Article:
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Lecture 3

GGRB28 READINGS week 3.doc

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Department
Geography
Course
GGRB28H3
Professor
Michelle Majeed
Semester
Winter

Description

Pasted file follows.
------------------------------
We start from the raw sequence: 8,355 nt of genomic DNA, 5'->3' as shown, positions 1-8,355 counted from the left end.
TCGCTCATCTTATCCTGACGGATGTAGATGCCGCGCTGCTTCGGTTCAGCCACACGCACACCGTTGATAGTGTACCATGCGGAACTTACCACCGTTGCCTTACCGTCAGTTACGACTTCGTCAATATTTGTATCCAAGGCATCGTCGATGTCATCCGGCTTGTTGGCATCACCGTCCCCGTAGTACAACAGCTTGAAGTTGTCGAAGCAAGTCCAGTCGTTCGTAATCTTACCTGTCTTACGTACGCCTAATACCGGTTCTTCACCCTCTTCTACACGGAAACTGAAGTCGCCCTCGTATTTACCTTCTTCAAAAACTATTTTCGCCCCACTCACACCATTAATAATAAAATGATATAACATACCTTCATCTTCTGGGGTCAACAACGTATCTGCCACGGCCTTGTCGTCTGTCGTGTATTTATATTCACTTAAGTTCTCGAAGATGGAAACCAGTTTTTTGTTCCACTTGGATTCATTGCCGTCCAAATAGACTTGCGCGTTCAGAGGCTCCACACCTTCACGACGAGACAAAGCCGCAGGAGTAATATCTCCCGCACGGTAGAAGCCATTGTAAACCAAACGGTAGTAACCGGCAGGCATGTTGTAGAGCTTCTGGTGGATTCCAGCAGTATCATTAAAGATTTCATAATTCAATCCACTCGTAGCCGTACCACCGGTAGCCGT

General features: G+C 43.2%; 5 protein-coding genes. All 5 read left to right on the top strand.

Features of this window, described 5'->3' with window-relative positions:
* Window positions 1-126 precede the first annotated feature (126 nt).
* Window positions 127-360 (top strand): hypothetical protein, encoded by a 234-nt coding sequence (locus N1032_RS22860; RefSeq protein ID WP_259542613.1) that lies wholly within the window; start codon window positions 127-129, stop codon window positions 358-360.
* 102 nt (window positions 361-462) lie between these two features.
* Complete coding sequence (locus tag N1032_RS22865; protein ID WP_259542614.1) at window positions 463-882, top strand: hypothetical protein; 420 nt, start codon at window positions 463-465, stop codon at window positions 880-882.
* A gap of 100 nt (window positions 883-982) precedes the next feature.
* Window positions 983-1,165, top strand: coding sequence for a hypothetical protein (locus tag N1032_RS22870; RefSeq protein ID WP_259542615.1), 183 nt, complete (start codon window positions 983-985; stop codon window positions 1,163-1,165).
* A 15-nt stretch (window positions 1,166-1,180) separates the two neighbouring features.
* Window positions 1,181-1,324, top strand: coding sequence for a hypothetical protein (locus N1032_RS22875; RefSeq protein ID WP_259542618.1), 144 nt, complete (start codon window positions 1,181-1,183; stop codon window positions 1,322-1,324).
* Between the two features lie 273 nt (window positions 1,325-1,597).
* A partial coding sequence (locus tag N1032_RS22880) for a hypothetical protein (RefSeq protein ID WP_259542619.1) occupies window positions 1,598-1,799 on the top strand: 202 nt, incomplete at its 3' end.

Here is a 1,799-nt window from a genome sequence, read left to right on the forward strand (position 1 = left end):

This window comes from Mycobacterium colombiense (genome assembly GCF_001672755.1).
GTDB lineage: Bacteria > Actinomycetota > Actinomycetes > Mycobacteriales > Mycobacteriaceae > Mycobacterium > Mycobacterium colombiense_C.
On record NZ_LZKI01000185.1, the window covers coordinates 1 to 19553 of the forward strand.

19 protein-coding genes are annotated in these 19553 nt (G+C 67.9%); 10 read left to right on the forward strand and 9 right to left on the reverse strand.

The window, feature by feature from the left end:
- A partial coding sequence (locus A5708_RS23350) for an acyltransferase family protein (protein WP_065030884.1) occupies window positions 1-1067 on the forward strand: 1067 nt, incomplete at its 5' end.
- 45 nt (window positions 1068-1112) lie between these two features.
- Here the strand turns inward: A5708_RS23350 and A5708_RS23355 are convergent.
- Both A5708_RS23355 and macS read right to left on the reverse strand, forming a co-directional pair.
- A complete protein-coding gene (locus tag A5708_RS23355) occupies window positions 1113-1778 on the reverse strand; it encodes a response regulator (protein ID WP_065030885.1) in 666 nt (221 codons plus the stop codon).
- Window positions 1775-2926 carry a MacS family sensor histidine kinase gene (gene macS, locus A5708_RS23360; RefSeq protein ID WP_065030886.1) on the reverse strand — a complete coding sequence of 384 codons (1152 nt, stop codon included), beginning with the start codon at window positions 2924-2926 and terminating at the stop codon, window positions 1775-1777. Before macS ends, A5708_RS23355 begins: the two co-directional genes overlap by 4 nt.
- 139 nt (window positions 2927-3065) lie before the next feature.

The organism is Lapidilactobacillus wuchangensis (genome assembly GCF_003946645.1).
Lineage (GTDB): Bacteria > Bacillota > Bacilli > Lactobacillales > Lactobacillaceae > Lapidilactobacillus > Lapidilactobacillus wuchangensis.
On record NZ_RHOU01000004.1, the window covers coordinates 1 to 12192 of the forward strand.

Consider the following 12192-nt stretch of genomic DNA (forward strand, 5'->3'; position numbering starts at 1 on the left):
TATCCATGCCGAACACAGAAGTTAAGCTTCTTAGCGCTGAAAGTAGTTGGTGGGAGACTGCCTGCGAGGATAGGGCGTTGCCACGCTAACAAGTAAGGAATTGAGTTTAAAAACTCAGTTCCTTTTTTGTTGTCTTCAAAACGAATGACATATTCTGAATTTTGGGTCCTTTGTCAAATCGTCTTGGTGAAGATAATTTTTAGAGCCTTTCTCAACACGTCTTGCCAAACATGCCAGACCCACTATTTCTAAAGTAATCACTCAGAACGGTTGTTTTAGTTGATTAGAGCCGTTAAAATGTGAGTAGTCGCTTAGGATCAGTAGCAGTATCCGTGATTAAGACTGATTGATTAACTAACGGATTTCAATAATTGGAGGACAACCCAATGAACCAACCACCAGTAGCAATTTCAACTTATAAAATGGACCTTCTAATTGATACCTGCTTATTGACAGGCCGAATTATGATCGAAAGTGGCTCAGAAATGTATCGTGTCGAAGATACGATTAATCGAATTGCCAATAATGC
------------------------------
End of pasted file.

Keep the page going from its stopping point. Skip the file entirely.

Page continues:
GGRB28 CLASS 3 readings Farmer Chapter 4 (The Exotic and the Mundane) • The author admits that training in anthropology had induced him to “misdiagnose” structural violence as cultural difference. • Critical epidemiology had the power to reveal a great deal about a novel infectious disease • Since AIDS in the Caribbean is a translational pandemic shaped by conditions and structures long in place, a Critical epidemiology, will necessarily be historically deep and geographical broad. • In a meeting with the Haitian community about AIDS, one U.S physician was taken to task for his “racist speculations” about Haitians being a risk group for AIDS. • Others also published outlandish speculations purporting to explain AIDS in Haiti, including the assertion that “magic ritual provides a means for transfer of blood and secretions from person to person. • Women have been known to introduce menstrual blood into the food and drink of their partners to prevent them from “straying” • The author, working through the problem in Haiti, found a perspective: which might be termed “biosocial” rather than the fuzzy, now new age term “holistic”. • He found “accusation” to be a dominant theme through his experience among Port-au-Prince professionals. • Social responses to the new disease, like the disease itself, linked Haiti’s rural Central Plateau to the city of Port-au-Prince, and beyond that, to the United States. This was a matter of moral geography: a “geography of blame” • Solange Eliodor was a woman who fled to U.S as a refugee…and died. Her story—flight by boat from Haiti, U.S Immigration detention, newspaper headlines, mistaken diagnosis of tuberculosis and official violence – is of a piece with a single narrative. • The Haitian cases and the subsequent risk-grouping spurred a wide range of theories purporting to explain the epidemiology and origins of AIDS. • The theory that Haitian virus was brought back to the homosexual population in the United States was echoed by many scientists and physicians investigating AIDS. • Other pundits in Europe and North America linked AIDS in Haiti to “voodoo practices” • Haiti has long been depicted as a strange and hopelessly diseased polity remarkable chiefly for its extreme isolation from the rest of the civilized world. A journalist back in 1989 writing for Vanity Fair claimed that Haiti is to this hemisphere what black holes are to outer space. • At the time of this writing, Haiti, Guyana, and Brazil stand alone among this hemisphere’s nations as countries afflicted with generalized epidemics (in which infection is prevalent from mother to child). • Most chroniclers of the AIDS pandemic agree that awareness of the new syndrome began to emerge in California in 1981. • Kaposi’s sarcoma was linked to this. • Pape and co-workers in their study found that 74 percent of all men with opportunistic infections lived in greater Port-au-Prince. • Some conclusions made from the research were: • 1) Haitians with AIDS were largely men • 2) The epicenter of the Haitian epidemic was in the city of Carrefour, home to Haiti’s largest red-light district. • 3) A large percentage of the early cases were linked to homosexual contact, some of it with North Americans and involving the exchange of money. • 4) The association with a history of blood transfusions seemed to be greater in Haiti than in the United States. • 5) Although the opportunistic infections often differed from those seen in North Americans with AIDS, the Haitian epidemic was very similar to that in the U.S. • We can discern an “American phase” of the Haitian epidemic, in which risk factors for HIV seemed to reflect those identified in the US • To understand the West Atlantic AIDS Pandemic, a historical understanding of the worldwide spread of HIV is crucial. • This critique by the author as practical effects on preventive strategies and treatment efforts. • Lurid scenarios were promoted in the popular press, which offered images of voodoo, animal(and even human) sacrifice, and boatloads of disease-ridden refeugees. • Such articles had a considerable impact on Haiti, which once was counted tourism as an important source of foreign currency. Haiti was made an international pariah by AIDS • In research conducted among Haitian Americans with AIDS, none of the “accepted risk factors” were identified- that is. Homosexuality, bisexuality, injection, drug use, blood transfusion or hemophilia. • The most striking revelation, in lights of reports about Haitians with AIDS in the U.S, was that fully half of the male patients interviewed in Port-au-Prince had a history of sexual relations with men. None of them, however, was exclusively homosexual. So being bisexual, it provides greater opportunity for heterosexual transmission of AIDS. • Haiti plays an interesting role in what has been termed “West Atlantic system”, an economic network encompassing much of the Caribbean basin. • AIDS in Haiti is all about proximity, not distance. It is tied to the U.S, not Africa. It is about inequality, both local and transnational. The ‘problem’ of Asian women’s sexuality: public discourses in Aotearoa/ New Zealand (Rachel Simon-Kuma)* • The reproductive and sexual health of Asian communities has emerged as a “problem” in public health circles in New Zealand. • High rates of abortion are evident among women of Asian descent.(fastest growing ethnic group in NZ) • Cultural values lie at the heart of this problem. • Informed by feminist perspectives that emphasize sexuality as a ‘meaning system’, the key question that this paper explores is: How are social and cultural values implicated in the definition of the Asian sexual health ‘problem’ in New Zealand? • In 2002, there was sudden high public interest in the sexual health of Asian people in NZ, especially headlines about multi-abortion, high abortion rates etc. • The remarkable aspect of perceptions of these Asian women– and what has caught the public imagination – is that they integrate sexual practices of Asian female students with their identity as migrants in New Zealand, so that abortion becomes a negative consequence of young people confronted with contrasting values of opposing cultures. • Media and research suggested that Asian women were inhibited by their cultural norms around femininity. • Media and medical research constructed an image of young Asian female overseas students in New Zealand who, on the one hand, were lonely, isolated and impressionable in an alien cultural setting without family networks but who, simultaneously, were also developing promiscuous habits and permissive lifestyles, despite their ignorance of sexuality. • Medical professionals noted that young women did not discuss contraception or pregnancy either